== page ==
Italian cuisine, wines at the center of the festivities; hardware hangup holdup for Homer

Three days of Italian cuisine, culture, wine, as well as arts and crafts, demonstrations, a children’s zone and musical acts, are the focus of the third Arkansas Italian Food and Wine Festival, 4-8 p.m. Friday, 10 a.m.-8 p.m. Saturday and 11 a.m.-4 p.m. Sunday at the Penick Boys & Girls Club, 1201 Leisure Place, Little Rock. Local restaurants and vendors including Rock Brick Oven Pizza, Raduno brick oven and bar, some wine, graffiti, Boulevard bread, The Pops and Italian ice cream from Repicciprovide food.

Servers and bartenders jostle with trays full of glasses and bottles in the hope of winning the top prize of $1,000 cash in the Sunday afternoon server race. Friday noon is the deadline to register, as well as for the petanque (first prize of $2,000) and cooking in sauce (first prize of $500) contests, via There will also be a grape crushing contest. The presenting sponsor is Relyance Bank. Proceeds from the festival benefit the Boys and Girls Club of Central Arkansas.

The festival also includes exclusive wine tastings, from 5 p.m. to 7 p.m. Friday and Saturday, featuring more than 50 wines from Italian and Italian-American producers. Tickets, $35, include admission to the festival, which would otherwise cost $10 a day, $15 for a weekend pass, free for children 10 and under. A full schedule is available at

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Homer’s West co-owner David Connell says that while construction delays continue to be an issue, the construction, delivery and set-up of his kitchen equipment is the main reason for the delay in the opening of what will become Homer’s kitchen table. Connell et al. are moving from the Galleria Mall, 9700 N. Rodney Parham, Little Rock, to part of the defunct Franke’s Cafeteria in the Market Place Mall, 11121 N. Rodney Parham Road, and a very frustrated Connell continues to shift his opening goal – now, he says, maybe end of June or beginning of July. “It could be in August,” he adds.

An example: the parts for his cold room will not be available until at least June 1st. He has plumbers waiting to fabricate parts for the grease trap and he can’t get the metal parts he needs for the vent-to-hood. Meanwhile, “I have furniture under construction,” he adds.

He finally has a new sign rising this week. He hopes the construction schedule will allow him to move his existing kitchen equipment to the street by the end of May. At least, he says, staffing, which had caused at least one delay earlier in the process, is no longer an issue.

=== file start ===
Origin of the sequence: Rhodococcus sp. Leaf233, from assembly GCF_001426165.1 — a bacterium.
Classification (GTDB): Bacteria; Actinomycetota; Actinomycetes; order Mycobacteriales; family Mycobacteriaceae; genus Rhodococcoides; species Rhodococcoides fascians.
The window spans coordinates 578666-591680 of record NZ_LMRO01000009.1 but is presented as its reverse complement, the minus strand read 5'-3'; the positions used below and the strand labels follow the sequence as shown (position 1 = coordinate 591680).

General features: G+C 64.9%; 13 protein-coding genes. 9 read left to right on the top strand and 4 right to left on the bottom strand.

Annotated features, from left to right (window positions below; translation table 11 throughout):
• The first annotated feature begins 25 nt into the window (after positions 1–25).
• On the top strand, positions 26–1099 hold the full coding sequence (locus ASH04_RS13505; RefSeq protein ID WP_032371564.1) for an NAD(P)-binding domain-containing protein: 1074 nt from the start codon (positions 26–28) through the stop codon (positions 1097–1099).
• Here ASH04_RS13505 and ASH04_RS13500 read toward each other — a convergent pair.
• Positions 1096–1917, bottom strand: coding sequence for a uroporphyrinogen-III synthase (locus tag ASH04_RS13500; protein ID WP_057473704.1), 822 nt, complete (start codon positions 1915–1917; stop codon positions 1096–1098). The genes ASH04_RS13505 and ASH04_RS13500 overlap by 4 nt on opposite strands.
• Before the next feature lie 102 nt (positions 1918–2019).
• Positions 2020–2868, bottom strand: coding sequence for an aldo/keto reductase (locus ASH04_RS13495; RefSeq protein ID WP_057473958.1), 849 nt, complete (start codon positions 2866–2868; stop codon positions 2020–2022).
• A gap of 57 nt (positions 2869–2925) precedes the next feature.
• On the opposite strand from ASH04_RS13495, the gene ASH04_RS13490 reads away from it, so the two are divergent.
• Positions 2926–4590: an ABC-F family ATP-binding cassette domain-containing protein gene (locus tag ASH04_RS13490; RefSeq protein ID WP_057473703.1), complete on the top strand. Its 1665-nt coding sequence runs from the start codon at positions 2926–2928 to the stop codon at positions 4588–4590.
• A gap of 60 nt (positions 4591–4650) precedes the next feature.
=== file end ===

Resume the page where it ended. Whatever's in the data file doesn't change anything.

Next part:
To recap: Homer’s takes over the part of the building at the end of a half-shopping center that faces Rodney Parham Road. (The part facing Market Street will be a fitness center, to be called Breakout Bar.) Working from a larger kitchen will allow for an “evolution” of the menu, while keeping the staples that make Homer’s Homer’s, and to add more homemade desserts and more elaborate pies and dinner specials. It will also have a take-out showcase. We expect Connell to retain the restaurant’s current phone number: (501) 224-6637. The website is; the facebook page is

Meanwhile, equipment and contractor issues are also causing delays in opening the second site of Three Fold Noodles & Dumpling Co.what the folks at Three Fold call “Three Fold West,” in the old panera bread space in Pleasant Ridge Mall, 11525 Cantrell Road, Little Rock. Three Fold manager Rebecca Yan said the target has now passed at some point in June. The original will remain operational at 611 Main Street in downtown Little Rock.

The storefront of 220 W. Sixth St. which houses Fat Jaws Soul Food and Southern Eats was alive late last week, with a “now open” banner and an open sign illuminated in the window; Monday morning the banner was gone and the “open” sign was dark, but the restaurant was due to reopen on Wednesday. (Arkansas Democrat-Gazette/Eric E. Harrison)
We figured, based on the “now open” banner on a front awning and the “open” lighted sign in the window late last week, that Fat Jaws Soul Food and Southern Dishes had actually opened at 220 W. Sixth St., Little Rock, offering what chef-owner William Watkins described as “soul food for sophisticated palates.” A post on the Facebook page ( said it was open and serving as recently as Saturday, but by Monday morning the banner was gone, the sign was dark and the doors were locked. A new Facebook post on Tuesday morning says it was due to reopen on Wednesday, serving the following lunch from 11 a.m. to 2 p.m. Wednesday through Friday. “[A] the telephone line is installed [but] there are a few technical issues that we are working to resolve,” the post explains. A call to Watkins’ cell phone produced a message that the mailbox is full and not accepting messages. The storefront, you will recall, more recently housed an Ohia Poke outlet, following several restaurants and nightclubs, originally Lulav’s house (a version of the Lulav logo still sits on the east wall of the building; the Ohia Poke sign also still remains). Watkins, you may recall, says he catering in Dallas for 18 years; before that, he was a policeman. A Google search for the restaurant found one of the same name, now closed, in the Dallas suburb of Cedar Hill.